Business

Coins more than business for dealer

Jim Laubach's coin shop brings his business career full circle.

As a 14-year-old, Laubach started making holders for coin collections out of his grandparents' basement, sometimes taking rare coins as payment.

Then he spent decades building Century Manufacturing into the country's biggest producer of Lucite-embedded products — those awards and promotional products beloved by the corporate world.

Now he's acquired Heartland Coin Gallery and moved it into the stately Century Manufacturing plant on North Webb Road. Heartland buys, sells and appraises coins.

"I like to be around it," Laubach, 65, said. "It's not just a business — it's kind of a challenge. It's interesting."

Laubach shifted the shop from Parklane Shopping Center on South Oliver to its new digs a month ago. He bought the business from Wendell Leavitt, a professor emeritus at Wichita State and professional numismatist — coin expert — who still works part time at the gallery.

"I'll never live to know as much as he does" about coins," Laubach said.

The gallery holds cases full of old or rare coins — Greek coins from 400 B.C., coins from a Caribbean shipwreck, coins from this country's infancy.

Interestingly, much of the gallery's current business comes from the buying and selling of gold and silver. The precious metals are usually in the form of coins, but the reason they're changing hands has less to do with collectors' values than financial concerns.

"On the one hand, you have people who are needing to sell," Laubach said. "They've been laid off and need to make their house payment. On the other side of the coin you have (buyers) who think everything's going to pot" and precious metals represent a good investment.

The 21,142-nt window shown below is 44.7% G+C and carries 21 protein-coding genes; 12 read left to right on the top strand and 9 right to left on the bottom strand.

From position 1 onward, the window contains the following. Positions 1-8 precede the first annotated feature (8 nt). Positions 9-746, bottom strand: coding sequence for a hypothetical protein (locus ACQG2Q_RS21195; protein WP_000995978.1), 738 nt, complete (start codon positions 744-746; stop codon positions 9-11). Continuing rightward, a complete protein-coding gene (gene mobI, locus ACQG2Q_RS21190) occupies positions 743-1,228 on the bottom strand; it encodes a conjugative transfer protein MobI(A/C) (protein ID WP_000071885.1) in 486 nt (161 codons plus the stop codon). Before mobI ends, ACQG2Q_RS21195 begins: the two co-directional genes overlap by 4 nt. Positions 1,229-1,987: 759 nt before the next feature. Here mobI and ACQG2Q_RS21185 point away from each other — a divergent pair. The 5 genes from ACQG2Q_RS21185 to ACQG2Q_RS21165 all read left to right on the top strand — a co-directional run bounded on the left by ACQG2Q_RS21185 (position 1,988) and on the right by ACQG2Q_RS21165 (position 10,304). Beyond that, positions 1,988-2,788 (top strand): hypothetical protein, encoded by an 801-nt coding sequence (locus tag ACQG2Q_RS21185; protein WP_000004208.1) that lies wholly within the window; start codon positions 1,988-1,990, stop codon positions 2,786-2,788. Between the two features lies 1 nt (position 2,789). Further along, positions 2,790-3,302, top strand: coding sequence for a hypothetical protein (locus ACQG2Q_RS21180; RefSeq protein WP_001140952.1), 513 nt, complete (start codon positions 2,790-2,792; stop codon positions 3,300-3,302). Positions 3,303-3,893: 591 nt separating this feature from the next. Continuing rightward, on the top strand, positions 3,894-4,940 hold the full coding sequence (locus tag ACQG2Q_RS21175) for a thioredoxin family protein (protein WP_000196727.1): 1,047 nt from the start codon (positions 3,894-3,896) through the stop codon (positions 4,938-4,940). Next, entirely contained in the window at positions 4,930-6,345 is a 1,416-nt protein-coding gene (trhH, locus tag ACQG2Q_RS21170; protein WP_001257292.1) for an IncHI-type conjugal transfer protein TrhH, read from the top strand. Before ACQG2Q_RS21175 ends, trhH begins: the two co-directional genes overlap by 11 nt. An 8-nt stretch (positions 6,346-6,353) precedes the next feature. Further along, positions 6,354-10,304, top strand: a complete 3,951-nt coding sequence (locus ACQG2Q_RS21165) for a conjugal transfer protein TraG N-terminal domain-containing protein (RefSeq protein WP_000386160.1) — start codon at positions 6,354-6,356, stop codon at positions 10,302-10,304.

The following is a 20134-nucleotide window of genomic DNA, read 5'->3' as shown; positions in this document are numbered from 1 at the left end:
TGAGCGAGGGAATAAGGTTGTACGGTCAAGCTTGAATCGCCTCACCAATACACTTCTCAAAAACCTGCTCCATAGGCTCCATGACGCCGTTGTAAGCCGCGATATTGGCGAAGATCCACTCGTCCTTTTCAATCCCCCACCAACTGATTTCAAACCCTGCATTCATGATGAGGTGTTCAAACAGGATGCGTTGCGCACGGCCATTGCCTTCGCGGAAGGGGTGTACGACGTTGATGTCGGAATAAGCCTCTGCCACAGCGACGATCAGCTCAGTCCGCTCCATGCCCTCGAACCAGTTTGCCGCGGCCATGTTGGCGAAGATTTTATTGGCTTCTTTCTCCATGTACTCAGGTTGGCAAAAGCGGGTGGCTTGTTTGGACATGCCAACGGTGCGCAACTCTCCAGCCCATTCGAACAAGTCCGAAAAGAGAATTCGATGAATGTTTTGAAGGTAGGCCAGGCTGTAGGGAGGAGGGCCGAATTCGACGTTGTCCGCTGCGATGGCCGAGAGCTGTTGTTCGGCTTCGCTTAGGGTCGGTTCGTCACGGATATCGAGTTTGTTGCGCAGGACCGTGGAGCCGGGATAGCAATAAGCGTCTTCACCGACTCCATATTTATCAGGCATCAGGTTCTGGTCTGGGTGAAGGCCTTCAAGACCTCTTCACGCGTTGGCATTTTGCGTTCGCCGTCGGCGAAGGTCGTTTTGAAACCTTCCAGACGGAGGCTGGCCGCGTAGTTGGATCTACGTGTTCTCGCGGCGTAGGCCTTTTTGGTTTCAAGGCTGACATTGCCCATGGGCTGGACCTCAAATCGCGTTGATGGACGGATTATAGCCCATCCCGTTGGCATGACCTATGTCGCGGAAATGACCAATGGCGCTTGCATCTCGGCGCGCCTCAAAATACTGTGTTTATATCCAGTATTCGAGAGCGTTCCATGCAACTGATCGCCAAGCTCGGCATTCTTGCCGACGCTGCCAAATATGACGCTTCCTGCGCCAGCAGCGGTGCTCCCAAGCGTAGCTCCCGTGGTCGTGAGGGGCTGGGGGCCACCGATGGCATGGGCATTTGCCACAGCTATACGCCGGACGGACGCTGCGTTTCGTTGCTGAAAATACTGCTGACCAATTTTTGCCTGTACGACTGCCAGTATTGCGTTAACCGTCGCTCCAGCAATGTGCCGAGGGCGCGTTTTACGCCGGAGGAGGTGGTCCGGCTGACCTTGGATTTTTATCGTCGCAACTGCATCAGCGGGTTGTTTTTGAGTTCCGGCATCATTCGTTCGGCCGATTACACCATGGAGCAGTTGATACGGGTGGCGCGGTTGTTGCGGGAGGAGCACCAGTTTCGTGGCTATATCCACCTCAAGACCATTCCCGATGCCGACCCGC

"I think people are scared, the times we're in right now."

A sign on the wall Wednesday listed gold's price at $1,161 an ounce and silver at $18.44 an ounce, which Laubach said is about double what it was five years ago. Often a coin's value is a mixture of factors, such as $20 gold piece from 1893 that contains nine-tenths of an ounce of gold and is priced at $1,400.

Laubach's passion for the historical aspect of coin collecting is clear. He started collecting again about four years ago, sometimes acquiring the same versions of coins he'd sold years before.

"Coins used to be real art," he said. "Now they're just stamping out lots of stuff."

Laubach's son-in-law, Ryan Spencer, is the shop's manager. Laid off from Cessna, Spencer said running the shop "is the best job I ever had. It's a treasure hunt every day."

Laubach said a coin shop's inventory might not change much for a couple of months, "and then all of a sudden somebody brings in what you call a hoard. Then bam, you're loaded for business."

Even though it's business, the collector in Laubach sometimes wins out.

One of his most valuable coins, worth about $20,000, is a 1916 "Standing Liberty" quarter, made before it was decided to cover Liberty's breast (a change you'd probably need a magnifying glass to notice).

"I probably will never sell it," Laubach said.

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